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Find the minimal polynomial for $\alpha=\sqrt{3-2\sqrt{2}}$ over $\mathbb{Q}$

$\alpha=\sqrt{3-2\sqrt{2}} \implies -\alpha^2-3=2\sqrt{2} \implies (\frac{-\alpha^2-3}{2})^2-2=0$

$\implies (\frac{-\alpha^2-3}{2})^2-2=\frac{\alpha^4+6\alpha^2+9}{4}-2=\alpha^4+6\alpha^2+1=0$

So I believe $P=\alpha^4+6\alpha^2+1$ is a candidate for a minimal polynomial

Let $x=\alpha^2 \implies P=x^2+6x+1=(x+3)^2-8$

Could P be the minimal polynomial? It clearly has $\alpha$ as root, but I am not sure if there is another polynomial of lower degree also having $\alpha$ as a root

Would appreciate your guidance on this

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    $\begingroup$ Compare with this question. $\endgroup$ – Dietrich Burde Apr 13 '16 at 11:20
  • $\begingroup$ But $P$ has roots equal to $-3\pm2\sqrt{2}$ and not $\alpha$. $\endgroup$ – B. Pasternak Apr 13 '16 at 11:20
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    $\begingroup$ P is irreducible by Perron's criterion, which states that if the second highest coefficient is greater in absolute value than the sum of the modulus of all the other coefficients except the largest coefficient plus one, then the polynomial is irreducible (here, 6>1+1=2). However the square root can actually be simplified, in which case this isn't quite the minimal polynomial, it will be the minimal polynomial of $1-\sqrt{2}$. $\endgroup$ – астон вілла олоф мэллбэрг Apr 13 '16 at 11:20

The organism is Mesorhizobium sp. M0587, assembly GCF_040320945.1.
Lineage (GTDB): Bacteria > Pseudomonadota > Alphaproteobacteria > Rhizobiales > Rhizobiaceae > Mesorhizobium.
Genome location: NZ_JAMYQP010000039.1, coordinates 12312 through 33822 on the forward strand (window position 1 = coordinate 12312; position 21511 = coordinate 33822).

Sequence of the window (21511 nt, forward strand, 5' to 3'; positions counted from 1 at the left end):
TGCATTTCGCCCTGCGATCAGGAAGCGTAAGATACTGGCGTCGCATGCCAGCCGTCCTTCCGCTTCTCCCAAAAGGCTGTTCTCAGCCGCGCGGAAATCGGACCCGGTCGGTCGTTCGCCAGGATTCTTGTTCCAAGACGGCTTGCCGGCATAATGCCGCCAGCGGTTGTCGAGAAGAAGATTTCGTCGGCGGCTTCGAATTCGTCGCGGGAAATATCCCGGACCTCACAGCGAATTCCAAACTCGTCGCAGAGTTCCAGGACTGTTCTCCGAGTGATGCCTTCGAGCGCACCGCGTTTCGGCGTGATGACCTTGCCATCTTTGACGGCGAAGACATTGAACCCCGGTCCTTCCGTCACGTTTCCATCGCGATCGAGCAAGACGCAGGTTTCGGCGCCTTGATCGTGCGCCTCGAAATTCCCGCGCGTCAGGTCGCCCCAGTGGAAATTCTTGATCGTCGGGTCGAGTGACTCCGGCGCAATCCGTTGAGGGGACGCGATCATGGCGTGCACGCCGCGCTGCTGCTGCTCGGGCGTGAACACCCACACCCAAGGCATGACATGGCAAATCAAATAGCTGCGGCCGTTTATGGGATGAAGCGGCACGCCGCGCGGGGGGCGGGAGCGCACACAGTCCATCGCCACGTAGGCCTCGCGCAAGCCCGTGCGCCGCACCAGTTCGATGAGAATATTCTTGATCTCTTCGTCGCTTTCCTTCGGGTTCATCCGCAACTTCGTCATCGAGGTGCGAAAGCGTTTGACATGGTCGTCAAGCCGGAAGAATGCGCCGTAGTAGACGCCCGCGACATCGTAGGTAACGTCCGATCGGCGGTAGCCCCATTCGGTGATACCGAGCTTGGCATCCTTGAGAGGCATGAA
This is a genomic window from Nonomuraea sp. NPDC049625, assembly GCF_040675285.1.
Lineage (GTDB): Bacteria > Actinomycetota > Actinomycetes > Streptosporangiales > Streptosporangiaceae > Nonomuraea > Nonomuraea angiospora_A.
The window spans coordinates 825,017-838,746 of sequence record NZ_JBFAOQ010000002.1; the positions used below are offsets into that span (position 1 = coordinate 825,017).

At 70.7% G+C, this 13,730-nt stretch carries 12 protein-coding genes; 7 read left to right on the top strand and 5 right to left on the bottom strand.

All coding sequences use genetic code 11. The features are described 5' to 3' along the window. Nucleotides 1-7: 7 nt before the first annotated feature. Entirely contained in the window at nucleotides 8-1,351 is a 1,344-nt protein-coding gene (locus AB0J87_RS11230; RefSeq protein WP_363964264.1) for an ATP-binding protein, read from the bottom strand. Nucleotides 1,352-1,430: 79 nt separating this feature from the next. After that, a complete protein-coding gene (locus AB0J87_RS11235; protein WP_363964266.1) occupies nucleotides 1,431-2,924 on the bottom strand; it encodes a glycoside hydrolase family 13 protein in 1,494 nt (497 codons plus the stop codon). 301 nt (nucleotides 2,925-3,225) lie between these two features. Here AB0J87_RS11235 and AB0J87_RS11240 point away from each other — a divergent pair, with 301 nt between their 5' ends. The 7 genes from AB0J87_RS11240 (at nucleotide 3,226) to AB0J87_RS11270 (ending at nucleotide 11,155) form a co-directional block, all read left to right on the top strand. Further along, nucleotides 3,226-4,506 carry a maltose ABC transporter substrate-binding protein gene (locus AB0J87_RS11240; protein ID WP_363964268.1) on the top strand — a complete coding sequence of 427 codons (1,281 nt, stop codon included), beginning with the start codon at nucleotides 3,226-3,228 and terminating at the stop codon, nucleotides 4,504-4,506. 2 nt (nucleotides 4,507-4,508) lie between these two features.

• $\begingroup$ $3-2\sqrt 2$ is a square in $\mathbb Q(\sqrt 2)$ $\endgroup$ – Piquito Jun 1 '16 at 23:30
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Hint: Note that $(1-\sqrt 2)^2=3-2\sqrt{2}$.

Therefore, $\alpha = \pm(1-\sqrt 2)$. Since $\alpha>0$, we must have $\alpha = -1+\sqrt2$.

Then $\alpha^2 = 3-2\sqrt{2} = -2\alpha +1$ and so the minimal polynomial of $\alpha$ is $x^2+2x-1$.

Clearly, $\mathbb Q(\alpha)=\mathbb Q(\sqrt 2)$, because $\alpha = -1+\sqrt2 \in \mathbb Q(\sqrt 2)$ and $\sqrt 2 = \alpha+1 \in \mathbb Q(\alpha)$.

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  • $\begingroup$ thanks, so is the answer $(x^2-(1-\sqrt{2}))(x^2+(1+\sqrt{2}))$? $\endgroup$ – thinker Jun 1 '16 at 14:24
  • $\begingroup$ And would the corresponding extension field be $\mathbb{Q(1-\sqrt{2})}$ $\endgroup$ – thinker Jun 1 '16 at 14:25
  • $\begingroup$ How do we know that $\mathbb{Q}(\alpha)=\mathbb{Q}(\sqrt{2})$? That's not clear to me... is it because $\sqrt{2}$ is the only surd in the expression? $\endgroup$ – thinker Jun 1 '16 at 19:54
  • $\begingroup$ @thinker, see my edited answer. $\endgroup$ – lhf Jun 1 '16 at 21:55
  • $\begingroup$ Thanks.. so in general if $\alpha$ and $\beta$ are linearly dependent, i.e. $\alpha=\beta + k $ where $k \in \mathbb{Q}$ then $\mathbb{Q}(\alpha)=\mathbb{Q}(\beta)$? Also, your answer makes sense, just the first line, how is it obvious that $(1-\sqrt{2})^2=3-2\sqrt{2}$? I am concerned I wouldn't be able to spot this, say, in an exam situation $\endgroup$ – thinker Jun 2 '16 at 1:51

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